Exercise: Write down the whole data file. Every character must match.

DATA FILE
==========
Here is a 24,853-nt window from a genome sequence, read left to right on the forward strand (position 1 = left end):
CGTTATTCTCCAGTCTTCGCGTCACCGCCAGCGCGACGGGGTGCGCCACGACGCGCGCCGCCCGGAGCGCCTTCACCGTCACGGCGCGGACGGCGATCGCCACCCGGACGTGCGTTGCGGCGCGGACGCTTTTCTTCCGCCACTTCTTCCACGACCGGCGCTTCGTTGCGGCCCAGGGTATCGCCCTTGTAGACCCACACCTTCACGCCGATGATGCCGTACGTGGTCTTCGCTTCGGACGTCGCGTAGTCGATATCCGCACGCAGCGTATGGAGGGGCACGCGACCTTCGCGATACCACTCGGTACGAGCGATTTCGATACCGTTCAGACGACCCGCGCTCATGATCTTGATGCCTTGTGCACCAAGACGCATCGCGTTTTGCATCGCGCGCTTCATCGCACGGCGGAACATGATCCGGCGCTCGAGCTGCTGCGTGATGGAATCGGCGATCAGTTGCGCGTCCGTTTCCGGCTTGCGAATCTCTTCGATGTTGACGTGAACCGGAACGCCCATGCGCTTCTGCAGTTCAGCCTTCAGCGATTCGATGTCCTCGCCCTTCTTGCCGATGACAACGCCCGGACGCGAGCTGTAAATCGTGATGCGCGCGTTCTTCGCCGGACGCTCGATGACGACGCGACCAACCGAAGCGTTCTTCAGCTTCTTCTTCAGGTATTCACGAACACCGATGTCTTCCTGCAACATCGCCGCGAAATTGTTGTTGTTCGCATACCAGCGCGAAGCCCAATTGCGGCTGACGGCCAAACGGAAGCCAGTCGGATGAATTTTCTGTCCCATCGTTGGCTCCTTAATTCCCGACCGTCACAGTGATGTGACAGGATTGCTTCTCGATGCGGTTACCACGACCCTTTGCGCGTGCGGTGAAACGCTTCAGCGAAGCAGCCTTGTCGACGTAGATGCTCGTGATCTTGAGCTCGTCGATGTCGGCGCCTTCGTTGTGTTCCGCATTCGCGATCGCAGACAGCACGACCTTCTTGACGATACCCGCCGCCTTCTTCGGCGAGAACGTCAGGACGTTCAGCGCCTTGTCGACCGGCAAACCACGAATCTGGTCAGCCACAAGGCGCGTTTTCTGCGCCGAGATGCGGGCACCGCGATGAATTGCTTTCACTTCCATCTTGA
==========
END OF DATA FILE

Here is a 24,853-nt window from a genome sequence, read left to right on the forward strand (position 1 = left end):
CGTTATTCTCCAGTCTTCGCGTCACCGCCAGCGCGACGGGGTGCGCCACGACGCGCGCCGCCCGGAGCGCCTTCACCGTCACGGCGCGGACGGCGATCGCCACCCGGACGTGCGTTGCGGCGCGGACGCTTTTCTTCCGCCACTTCTTCCACGACCGGCGCTTCGTTGCGGCCCAGGGTATCGCCCTTGTAGACCCACACCTTCACGCCGATGATGCCGTACGTGGTCTTCGCTTCGGACGTCGCGTAGTCGATATCCGCACGCAGCGTATGGAGGGGCACGCGACCTTCGCGATACCACTCGGTACGAGCGATTTCGATACCGTTCAGACGACCCGCGCTCATGATCTTGATGCCTTGTGCACCAAGACGCATCGCGTTTTGCATCGCGCGCTTCATCGCACGGCGGAACATGATCCGGCGCTCGAGCTGCTGCGTGATGGAATCGGCGATCAGTTGCGCGTCCGTTTCCGGCTTGCGAATCTCTTCGATGTTGACGTGAACCGGAACGCCCATGCGCTTCTGCAGTTCAGCCTTCAGCGATTCGATGTCCTCGCCCTTCTTGCCGATGACAACGCCCGGACGCGAGCTGTAAATCGTGATGCGCGCGTTCTTCGCCGGACGCTCGATGACGACGCGACCAACCGAAGCGTTCTTCAGCTTCTTCTTCAGGTATTCACGAACACCGATGTCTTCCTGCAACATCGCCGCGAAATTGTTGTTGTTCGCATACCAGCGCGAAGCCCAATTGCGGCTGACGGCCAAACGGAAGCCAGTCGGATGAATTTTCTGTCCCATCGTTGGCTCCTTAATTCCCGACCGTCACAGTGATGTGACAGGATTGCTTCTCGATGCGGTTACCACGACCCTTTGCGCGTGCGGTGAAACGCTTCAGCGAAGCAGCCTTGTCGACGTAGATGCTCGTGATCTTGAGCTCGTCGATGTCGGCGCCTTCGTTGTGTTCCGCATTCGCGATCGCAGACAGCACGACCTTCTTGACGATACCCGCCGCCTTCTTCGGCGAGAACGTCAGGACGTTCAGCGCCTTGTCGACCGGCAAACCACGAATCTGGTCAGCCACAAGGCGCGTTTTCTGCGCCGAGATGCGGGCACCGCGATGAATTGCTTTCACTTCCATCTTGA